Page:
These Norwich University students were the winners of the national P2P (Peer to Peer) Challenging Extremism competition in 2017.
In the fall of 2016, under the guidance of criminal justice professor and NU Peace and War Center Director Travis Morris, the student team built the Extremist Mimicry Interception Tool (EMIT). An online campaign that mimics the tactics of terror-recruiting efforts, EMIT is designed to attract 18- to 35-year-olds already at risk for recruitment. They are diverted to a site where former members of terror groups tell stories about how they got out. EMIT hit a nerve: In its first month, the site attracted (and survived) 4,800 attempted attacks.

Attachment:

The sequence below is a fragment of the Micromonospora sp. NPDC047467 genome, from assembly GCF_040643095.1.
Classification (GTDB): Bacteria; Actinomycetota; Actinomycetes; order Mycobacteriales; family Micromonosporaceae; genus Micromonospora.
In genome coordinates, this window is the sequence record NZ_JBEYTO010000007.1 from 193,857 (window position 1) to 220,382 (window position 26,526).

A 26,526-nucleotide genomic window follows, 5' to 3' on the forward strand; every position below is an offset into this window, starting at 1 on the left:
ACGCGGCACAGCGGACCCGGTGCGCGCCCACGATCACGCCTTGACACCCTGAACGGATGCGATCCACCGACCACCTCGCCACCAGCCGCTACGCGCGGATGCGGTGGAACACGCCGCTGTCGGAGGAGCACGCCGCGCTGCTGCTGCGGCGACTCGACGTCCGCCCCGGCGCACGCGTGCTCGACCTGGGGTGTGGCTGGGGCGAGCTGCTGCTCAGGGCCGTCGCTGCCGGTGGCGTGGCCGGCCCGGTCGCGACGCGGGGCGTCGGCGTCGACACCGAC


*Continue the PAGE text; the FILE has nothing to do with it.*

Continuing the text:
Along with three other finalists, the Norwich P2P team presented EMIT on February 1, 2017, to a panel of government officials and other leading experts in Washington D.C. At the end of the day, they learned they had won. The students brought home $5,000 to continue their work countering violent extremism.
Facilitated by EdVenture Partners, the competition was sponsored by the U.S. Department of Homeland Security with support from Facebook. The Norwich P2P team placed first out of 44 teams nationwide.
The Norwich Record | Spring 2017